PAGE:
April 25, 2008

Feel the Yearn

At the gym this morning I did the unthinkable - I grabbed a magazine to read on the stair master: Oprah's magazine. But for once, rather than the usual savage beating such magazines normally bestow, I was rewarded this time. Oprah had interviewed Pema Chodron, a Buddhist nun. Her point is this - we humans often have complaints and discomfort with our lives as they are and we are constantly seeking a 'fix' for our problems. What if we could (I'm paraphrasing here) develop a passion for our lives as they are, rather than reserving our passion for the life we imagine we would rather have?

"The problem is that we have so little tolerance for uncomfortable feelings. I'm not even talking about unpleasant outer circumstances but for that feeling in your stomach that—or heart—that I don't want this to be happening."
And the solution? Feel the feeling, rather than dismissing it or medicating it away. Stay with it. Hold its hand, because it's what we have in common with other humans. It's what allows us to be compassionate with them even when they're behaving badly. My particular uncomfortable feeling is the yearning itself - I grow exceedingly weary of wishing for things to be different - different job, different hair, different wardrobe, a home, a sense of security, etcetera, etcetera, etcetera.

As I was driving home from the gym I listened to radio story about a special law in Colorado that makes it easier to charge juveniles as adults - a reaction to Denver's "Summer of Violence" in 1993. The interviewees were chock full of explanations and excuses on the prosecution side, questions and demands for accountability on the defense side. No one discussed compassion, because hey, that's a trigger word that would instantly label the argument as woo-woo and dismiss it as irrelevant.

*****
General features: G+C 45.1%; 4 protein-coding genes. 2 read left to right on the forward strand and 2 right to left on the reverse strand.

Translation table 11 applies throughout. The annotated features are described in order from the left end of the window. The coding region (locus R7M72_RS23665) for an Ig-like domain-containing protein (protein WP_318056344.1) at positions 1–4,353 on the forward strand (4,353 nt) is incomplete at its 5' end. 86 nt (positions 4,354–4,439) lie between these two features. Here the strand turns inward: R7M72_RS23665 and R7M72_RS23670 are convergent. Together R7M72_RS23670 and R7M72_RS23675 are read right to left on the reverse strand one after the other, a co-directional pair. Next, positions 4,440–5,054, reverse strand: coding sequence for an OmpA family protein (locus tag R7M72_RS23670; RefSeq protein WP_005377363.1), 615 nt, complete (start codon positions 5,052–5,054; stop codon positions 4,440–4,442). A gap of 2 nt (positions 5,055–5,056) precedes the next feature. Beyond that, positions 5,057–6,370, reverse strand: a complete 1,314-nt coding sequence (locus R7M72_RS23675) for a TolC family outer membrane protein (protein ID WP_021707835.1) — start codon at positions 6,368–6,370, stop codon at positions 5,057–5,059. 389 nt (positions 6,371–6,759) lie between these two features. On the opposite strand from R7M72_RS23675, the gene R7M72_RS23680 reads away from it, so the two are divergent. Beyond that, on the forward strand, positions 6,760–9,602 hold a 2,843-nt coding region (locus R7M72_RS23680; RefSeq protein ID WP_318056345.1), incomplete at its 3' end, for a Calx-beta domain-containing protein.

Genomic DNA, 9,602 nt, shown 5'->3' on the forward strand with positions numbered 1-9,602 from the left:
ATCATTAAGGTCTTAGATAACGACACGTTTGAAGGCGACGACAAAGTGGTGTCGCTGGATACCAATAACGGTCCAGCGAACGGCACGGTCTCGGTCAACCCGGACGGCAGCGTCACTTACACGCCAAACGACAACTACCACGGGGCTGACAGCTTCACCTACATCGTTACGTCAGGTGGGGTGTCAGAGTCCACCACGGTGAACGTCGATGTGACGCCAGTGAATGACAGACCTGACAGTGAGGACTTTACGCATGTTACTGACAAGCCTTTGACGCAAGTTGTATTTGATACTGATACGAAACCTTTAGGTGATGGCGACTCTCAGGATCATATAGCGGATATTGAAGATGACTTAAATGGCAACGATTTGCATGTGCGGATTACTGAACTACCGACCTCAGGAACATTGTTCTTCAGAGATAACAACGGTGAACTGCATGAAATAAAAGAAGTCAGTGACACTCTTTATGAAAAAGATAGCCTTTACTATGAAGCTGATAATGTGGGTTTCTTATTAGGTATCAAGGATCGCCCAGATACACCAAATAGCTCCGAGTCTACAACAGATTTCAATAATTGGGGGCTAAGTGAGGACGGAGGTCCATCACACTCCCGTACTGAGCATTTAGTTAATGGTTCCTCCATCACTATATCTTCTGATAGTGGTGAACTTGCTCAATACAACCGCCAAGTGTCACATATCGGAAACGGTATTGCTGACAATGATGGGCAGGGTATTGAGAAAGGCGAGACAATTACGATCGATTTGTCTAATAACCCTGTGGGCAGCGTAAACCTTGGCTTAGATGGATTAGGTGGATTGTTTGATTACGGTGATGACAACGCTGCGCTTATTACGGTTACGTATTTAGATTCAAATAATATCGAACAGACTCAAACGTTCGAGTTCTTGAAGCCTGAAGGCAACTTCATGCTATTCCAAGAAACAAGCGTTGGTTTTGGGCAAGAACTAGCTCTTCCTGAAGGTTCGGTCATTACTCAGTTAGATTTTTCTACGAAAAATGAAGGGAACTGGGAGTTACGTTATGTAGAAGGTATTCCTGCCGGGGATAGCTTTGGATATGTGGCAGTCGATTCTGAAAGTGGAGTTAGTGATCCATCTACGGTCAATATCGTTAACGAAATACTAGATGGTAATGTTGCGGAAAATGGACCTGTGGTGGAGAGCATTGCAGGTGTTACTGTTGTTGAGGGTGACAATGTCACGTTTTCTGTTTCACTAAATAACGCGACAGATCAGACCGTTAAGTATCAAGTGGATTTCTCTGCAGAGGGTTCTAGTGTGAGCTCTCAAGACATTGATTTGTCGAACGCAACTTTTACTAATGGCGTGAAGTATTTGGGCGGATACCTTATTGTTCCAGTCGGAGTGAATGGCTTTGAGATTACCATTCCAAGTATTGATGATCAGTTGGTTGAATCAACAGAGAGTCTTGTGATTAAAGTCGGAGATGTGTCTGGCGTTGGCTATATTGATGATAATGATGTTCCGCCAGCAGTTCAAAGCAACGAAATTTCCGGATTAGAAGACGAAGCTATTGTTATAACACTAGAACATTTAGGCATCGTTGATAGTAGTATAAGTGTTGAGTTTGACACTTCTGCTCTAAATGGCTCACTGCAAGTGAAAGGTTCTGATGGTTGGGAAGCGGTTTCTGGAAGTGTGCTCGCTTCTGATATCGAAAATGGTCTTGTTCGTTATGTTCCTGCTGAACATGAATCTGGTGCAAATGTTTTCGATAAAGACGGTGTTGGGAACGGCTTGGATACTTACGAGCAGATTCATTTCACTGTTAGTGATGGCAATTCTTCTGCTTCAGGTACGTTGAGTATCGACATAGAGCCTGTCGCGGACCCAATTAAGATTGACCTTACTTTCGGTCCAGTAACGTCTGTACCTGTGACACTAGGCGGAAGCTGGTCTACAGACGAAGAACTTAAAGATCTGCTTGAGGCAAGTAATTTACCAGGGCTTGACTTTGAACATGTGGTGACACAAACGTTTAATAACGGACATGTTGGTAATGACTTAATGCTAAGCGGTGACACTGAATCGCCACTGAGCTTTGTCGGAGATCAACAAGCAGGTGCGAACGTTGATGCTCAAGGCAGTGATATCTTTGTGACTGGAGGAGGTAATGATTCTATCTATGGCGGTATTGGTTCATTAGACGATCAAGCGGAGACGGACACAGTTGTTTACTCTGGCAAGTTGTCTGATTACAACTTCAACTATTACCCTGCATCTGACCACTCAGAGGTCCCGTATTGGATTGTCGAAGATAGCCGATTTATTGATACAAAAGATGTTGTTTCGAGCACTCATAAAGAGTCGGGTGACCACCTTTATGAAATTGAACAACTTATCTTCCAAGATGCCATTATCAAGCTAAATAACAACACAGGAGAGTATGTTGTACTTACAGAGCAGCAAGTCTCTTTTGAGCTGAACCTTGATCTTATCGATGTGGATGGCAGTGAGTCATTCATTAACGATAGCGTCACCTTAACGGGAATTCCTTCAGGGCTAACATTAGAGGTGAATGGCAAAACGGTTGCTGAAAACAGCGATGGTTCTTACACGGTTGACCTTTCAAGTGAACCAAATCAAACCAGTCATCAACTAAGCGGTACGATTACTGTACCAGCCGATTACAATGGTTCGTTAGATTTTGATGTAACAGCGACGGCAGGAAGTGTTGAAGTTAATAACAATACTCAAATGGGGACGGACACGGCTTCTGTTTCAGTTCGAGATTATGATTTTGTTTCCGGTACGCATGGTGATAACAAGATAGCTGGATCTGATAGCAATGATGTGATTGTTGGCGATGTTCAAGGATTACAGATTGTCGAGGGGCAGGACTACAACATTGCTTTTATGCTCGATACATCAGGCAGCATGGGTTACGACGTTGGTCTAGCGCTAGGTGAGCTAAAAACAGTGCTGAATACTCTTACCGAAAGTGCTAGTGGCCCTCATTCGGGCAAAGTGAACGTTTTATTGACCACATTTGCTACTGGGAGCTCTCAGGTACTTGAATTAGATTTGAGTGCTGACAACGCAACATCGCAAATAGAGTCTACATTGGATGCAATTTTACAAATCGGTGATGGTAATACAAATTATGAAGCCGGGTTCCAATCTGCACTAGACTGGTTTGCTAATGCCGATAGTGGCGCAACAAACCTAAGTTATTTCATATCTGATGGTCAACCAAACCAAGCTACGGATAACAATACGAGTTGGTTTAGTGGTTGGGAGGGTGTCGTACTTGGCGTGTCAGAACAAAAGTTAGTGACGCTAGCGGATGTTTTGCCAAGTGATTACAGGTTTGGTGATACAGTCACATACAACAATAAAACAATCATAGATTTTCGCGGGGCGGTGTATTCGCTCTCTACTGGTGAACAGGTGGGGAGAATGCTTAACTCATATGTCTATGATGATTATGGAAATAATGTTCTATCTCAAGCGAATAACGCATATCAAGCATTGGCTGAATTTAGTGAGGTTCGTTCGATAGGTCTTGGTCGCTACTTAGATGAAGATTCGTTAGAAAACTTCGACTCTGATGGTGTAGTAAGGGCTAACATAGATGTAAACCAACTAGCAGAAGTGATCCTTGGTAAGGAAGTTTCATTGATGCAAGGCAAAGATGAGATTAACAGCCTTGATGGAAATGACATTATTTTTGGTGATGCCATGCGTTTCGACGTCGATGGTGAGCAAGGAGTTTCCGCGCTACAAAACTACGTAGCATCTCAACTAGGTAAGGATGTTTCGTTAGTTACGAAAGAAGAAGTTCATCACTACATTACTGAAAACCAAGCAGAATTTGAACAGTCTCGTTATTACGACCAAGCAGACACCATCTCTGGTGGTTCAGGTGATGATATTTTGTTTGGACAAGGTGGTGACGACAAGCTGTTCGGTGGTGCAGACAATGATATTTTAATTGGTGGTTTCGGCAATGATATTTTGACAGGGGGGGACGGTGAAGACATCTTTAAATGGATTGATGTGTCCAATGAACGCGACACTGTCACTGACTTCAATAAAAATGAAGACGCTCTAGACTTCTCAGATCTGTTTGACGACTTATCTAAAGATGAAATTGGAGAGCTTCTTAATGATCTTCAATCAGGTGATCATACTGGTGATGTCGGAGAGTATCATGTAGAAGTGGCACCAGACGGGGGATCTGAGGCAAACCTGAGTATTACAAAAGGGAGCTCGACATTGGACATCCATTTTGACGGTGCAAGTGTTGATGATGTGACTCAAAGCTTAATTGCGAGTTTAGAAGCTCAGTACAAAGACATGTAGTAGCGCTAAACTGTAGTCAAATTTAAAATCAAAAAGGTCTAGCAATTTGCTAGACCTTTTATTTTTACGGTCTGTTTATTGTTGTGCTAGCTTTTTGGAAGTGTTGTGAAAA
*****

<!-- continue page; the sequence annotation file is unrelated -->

Maybe it really is irrelevant. Compassion isn't something we can impose on ourselves or on other people. I've often admonished myself to "be compassionate," but if you have to admonish yourself, is it real? Wouldn't that be mere 'acting?' Yes, and it's fake - we can't know how to "act" compassionately if we don't experience real compassion in ourselves. We can't impose it on ourselves. But that's how we're most comfortable - we think if we buy the right product or repeat the right words in the right order, we'll feel better. Sooooooothing, isn't it.


The Immoral Matriarch said...

Buddhists have nuns?
Hmmm...I did not know that...

donzell said...


Here are some of the reasons why I love my job:
1. The stories - you just cannot make up the stuff that I get to see and hear everyday,

2. The challenge - Simply put, I love a good fight, and I love having to fight with nothing, but sheer gile on my side.

3. Helping others - I like helping others.